Original research and data are key to any great story—but obtaining that data doesn’t have to be as expensive or time-consuming as you may think.
More than two-thirds of consumer research now comes from omnibus surveys, or a method of quantitative marketing research that delivers fast, easy and relatively low-cost answers to a broad spectrum of questions. The best part? The media love omnibus research and, often, will include this type of data in articles. So, the next time you are pushing out a new product announcement, brainstorming ideas for new content or trying to place a hard-to-pitch story, consider gathering some quick data points as an inflection to bolster your story. With a typical audience size of 1,000 to 2,000 U.S. adults, the omnibus survey is the best and most effective way to deliver results.
There are three important factors to consider when deciding whether an omnibus survey makes sense for you:
- The number of questions you want to ask. Omnibus surveys are best for a small number of questions—ideally five to six, with a recommended minimum of three and a maximum of fifteen.
- Who you want to survey. Omnibus surveys are best if you want to get survey responses from a basic consumer audience nationwide or in a similar region. For example, consumers between 18 and 36 who live on the West Coast and have health insurance. Keep in mind the survey cannot be used for state-specific audiences.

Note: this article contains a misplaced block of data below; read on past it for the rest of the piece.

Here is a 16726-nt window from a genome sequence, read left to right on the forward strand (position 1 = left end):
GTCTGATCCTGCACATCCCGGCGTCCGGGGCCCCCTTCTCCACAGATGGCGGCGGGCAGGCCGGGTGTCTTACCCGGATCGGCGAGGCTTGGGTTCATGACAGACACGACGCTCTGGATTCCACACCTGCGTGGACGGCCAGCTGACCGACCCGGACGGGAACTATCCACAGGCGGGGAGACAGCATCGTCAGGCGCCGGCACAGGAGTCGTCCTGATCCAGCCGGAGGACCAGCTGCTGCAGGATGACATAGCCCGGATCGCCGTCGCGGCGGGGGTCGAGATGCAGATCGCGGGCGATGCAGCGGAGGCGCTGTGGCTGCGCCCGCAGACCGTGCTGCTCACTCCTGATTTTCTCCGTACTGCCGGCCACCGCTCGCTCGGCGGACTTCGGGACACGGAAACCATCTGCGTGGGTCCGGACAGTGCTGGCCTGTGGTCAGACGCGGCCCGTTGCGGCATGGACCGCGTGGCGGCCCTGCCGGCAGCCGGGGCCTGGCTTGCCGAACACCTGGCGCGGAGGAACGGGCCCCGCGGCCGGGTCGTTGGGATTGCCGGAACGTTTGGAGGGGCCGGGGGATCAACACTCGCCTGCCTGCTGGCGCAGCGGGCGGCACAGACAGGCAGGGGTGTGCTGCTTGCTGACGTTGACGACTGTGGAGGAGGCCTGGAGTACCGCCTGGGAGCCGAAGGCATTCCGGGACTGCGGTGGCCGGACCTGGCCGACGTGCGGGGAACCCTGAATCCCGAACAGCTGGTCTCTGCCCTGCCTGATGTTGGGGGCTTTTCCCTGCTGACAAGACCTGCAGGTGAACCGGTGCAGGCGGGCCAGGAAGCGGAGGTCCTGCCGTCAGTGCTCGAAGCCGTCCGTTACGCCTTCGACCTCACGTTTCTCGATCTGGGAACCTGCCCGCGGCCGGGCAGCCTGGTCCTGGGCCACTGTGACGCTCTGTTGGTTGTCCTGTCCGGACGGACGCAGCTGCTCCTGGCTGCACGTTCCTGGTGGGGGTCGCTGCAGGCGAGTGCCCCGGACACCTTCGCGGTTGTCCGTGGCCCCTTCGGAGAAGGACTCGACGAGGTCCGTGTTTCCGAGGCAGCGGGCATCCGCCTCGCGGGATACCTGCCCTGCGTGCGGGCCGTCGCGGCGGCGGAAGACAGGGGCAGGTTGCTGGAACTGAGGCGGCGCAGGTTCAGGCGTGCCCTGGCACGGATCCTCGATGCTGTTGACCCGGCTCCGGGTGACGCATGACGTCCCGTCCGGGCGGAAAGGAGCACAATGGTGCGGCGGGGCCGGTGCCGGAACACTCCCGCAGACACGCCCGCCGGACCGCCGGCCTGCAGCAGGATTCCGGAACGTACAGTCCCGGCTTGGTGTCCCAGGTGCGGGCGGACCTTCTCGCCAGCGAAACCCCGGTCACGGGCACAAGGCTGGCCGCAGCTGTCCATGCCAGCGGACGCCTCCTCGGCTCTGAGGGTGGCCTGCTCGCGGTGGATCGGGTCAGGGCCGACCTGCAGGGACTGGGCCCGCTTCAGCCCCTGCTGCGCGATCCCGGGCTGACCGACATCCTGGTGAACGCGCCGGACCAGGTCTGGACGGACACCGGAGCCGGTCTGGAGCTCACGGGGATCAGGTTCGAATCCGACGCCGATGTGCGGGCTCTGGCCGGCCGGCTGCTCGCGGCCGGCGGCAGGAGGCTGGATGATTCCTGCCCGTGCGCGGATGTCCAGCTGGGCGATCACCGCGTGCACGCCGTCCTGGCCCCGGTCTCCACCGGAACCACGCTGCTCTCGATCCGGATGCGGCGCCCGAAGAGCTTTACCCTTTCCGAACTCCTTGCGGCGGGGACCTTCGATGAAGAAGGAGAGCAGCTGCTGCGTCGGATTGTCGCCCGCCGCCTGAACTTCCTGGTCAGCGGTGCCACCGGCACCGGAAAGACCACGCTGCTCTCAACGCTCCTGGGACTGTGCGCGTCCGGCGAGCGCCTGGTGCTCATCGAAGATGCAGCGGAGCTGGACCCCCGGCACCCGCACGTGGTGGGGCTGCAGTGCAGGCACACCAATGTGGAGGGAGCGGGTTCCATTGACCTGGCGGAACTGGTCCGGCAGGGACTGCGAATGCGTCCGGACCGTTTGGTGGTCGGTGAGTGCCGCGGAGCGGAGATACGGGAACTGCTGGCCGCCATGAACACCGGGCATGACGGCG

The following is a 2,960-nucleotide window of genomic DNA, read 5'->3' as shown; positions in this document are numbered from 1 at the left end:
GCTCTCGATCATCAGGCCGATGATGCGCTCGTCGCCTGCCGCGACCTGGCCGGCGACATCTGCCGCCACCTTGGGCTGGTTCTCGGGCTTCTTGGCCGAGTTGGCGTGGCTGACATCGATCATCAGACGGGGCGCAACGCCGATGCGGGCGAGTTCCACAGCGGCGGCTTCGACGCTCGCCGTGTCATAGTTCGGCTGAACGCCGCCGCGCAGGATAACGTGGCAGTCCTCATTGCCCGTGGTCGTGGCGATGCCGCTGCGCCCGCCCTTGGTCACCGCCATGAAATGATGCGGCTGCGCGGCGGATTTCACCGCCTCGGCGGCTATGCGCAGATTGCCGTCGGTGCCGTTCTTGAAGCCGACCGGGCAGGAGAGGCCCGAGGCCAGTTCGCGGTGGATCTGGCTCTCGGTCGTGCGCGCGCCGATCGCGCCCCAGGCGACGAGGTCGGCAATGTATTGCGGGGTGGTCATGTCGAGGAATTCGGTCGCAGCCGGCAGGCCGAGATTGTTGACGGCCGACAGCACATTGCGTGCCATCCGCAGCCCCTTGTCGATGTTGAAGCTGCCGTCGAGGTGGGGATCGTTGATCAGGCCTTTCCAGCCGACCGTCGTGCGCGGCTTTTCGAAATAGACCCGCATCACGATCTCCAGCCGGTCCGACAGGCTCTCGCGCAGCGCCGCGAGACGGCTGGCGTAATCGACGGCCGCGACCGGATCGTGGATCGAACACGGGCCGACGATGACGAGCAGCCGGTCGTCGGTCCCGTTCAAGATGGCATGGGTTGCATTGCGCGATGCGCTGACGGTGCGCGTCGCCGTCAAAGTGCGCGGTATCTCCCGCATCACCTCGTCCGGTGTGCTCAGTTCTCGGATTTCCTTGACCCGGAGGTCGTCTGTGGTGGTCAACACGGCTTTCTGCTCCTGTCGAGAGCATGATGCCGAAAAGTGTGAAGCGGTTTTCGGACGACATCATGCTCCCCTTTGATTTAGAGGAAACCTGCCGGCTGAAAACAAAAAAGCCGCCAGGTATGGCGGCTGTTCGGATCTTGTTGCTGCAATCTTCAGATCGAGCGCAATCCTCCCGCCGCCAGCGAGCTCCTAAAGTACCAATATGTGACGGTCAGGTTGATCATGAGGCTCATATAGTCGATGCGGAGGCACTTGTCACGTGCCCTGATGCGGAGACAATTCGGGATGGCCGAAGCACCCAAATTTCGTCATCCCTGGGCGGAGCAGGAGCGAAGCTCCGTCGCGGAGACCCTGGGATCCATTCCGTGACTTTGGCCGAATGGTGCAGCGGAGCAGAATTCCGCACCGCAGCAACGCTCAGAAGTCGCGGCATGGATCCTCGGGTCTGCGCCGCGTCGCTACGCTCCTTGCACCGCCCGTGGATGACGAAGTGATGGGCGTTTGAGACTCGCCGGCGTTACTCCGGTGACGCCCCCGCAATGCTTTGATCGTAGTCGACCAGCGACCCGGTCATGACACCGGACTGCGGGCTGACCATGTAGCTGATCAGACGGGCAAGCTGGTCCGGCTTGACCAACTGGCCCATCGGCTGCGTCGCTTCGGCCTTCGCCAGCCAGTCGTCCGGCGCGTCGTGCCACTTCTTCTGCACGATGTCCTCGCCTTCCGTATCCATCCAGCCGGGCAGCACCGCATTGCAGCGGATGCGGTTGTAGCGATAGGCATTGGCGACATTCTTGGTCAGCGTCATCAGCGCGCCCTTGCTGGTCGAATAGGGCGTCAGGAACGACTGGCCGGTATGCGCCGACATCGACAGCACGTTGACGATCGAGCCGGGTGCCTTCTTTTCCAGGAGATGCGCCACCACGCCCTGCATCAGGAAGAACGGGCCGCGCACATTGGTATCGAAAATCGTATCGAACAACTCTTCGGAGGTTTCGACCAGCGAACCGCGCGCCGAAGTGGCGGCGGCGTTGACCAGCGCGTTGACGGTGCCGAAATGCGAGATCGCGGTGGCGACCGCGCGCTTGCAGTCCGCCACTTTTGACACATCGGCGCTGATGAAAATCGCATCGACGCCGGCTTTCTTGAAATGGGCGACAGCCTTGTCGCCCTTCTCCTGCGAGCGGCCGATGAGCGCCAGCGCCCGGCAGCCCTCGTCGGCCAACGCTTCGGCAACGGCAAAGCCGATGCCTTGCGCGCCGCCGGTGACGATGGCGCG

- How much time you have available. Omnibus surveys are great for producing data in a pinch. Questions can be fielded, and data can be compiled in less than a week—and this includes a full analysis to help you pull out the key headlines that will matter most to the media.
The beauty of omnibus surveys is they’re fast, easy and relatively inexpensive. However, they’re not a fit for every company. If you’re looking to receive more robust data on technical topics that target a niche audience, then a comprehensive survey is the way to go. While more expensive and a bit more time-intensive (typically 6-8 weeks from questionnaire development to analysis), this survey includes upward of 25 questions and can be highly targeted to reach your most relevant audience, such as physicians affiliated with large health systems, or health plan executives at commercial health plans.
Whatever you choose, you can’t go wrong with research, particularly if it helps you better understand your target audience, land great media coverage and produce original content. In our book, it’s a win-win-win.